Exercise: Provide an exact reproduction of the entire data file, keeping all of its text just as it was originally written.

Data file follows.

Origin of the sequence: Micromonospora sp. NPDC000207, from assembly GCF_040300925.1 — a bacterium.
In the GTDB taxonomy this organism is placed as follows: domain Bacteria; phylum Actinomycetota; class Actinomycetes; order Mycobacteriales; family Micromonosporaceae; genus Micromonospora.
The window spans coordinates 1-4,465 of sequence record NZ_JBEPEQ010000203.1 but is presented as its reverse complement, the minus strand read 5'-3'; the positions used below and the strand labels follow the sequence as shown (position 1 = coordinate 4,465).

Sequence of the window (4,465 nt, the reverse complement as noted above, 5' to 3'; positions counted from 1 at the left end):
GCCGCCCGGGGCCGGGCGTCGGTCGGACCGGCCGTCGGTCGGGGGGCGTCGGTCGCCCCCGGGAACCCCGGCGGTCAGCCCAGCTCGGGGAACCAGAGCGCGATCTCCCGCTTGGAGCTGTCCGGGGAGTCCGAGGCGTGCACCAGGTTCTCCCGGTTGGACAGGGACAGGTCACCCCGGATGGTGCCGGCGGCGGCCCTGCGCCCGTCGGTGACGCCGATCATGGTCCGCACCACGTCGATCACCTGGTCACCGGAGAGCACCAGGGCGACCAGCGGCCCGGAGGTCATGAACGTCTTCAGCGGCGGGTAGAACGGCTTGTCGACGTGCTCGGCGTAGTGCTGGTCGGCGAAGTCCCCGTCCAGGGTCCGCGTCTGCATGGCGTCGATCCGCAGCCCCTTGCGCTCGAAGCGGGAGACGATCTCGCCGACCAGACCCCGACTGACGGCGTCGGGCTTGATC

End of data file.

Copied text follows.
Origin of the sequence: Micromonospora sp. NPDC000207, from assembly GCF_040300925.1 — a bacterium.
In the GTDB taxonomy this organism is placed as follows: domain Bacteria; phylum Actinomycetota; class Actinomycetes; order Mycobacteriales; family Micromonosporaceae; genus Micromonospora.
The window spans coordinates 1-4,465 of sequence record NZ_JBEPEQ010000203.1 but is presented as its reverse complement, the minus strand read 5'-3'; the positions used below and the strand labels follow the sequence as shown (position 1 = coordinate 4,465).

Sequence of the window (4,465 nt, the reverse complement as noted above, 5' to 3'; positions counted from 1 at the left end):
GCCGCCCGGGGCCGGGCGTCGGTCGGACCGGCCGTCGGTCGGGGGGCGTCGGTCGCCCCCGGGAACCCCGGCGGTCAGCCCAGCTCGGGGAACCAGAGCGCGATCTCCCGCTTGGAGCTGTCCGGGGAGTCCGAGGCGTGCACCAGGTTCTCCCGGTTGGACAGGGACAGGTCACCCCGGATGGTGCCGGCGGCGGCCCTGCGCCCGTCGGTGACGCCGATCATGGTCCGCACCACGTCGATCACCTGGTCACCGGAGAGCACCAGGGCGACCAGCGGCCCGGAGGTCATGAACGTCTTCAGCGGCGGGTAGAACGGCTTGTCGACGTGCTCGGCGTAGTGCTGGTCGGCGAAGTCCCCGTCCAGGGTCCGCGTCTGCATGGCGTCGATCCGCAGCCCCTTGCGCTCGAAGCGGGAGACGATCTCGCCGACCAGACCCCGACTGACGGCGTCGGGCTTGATC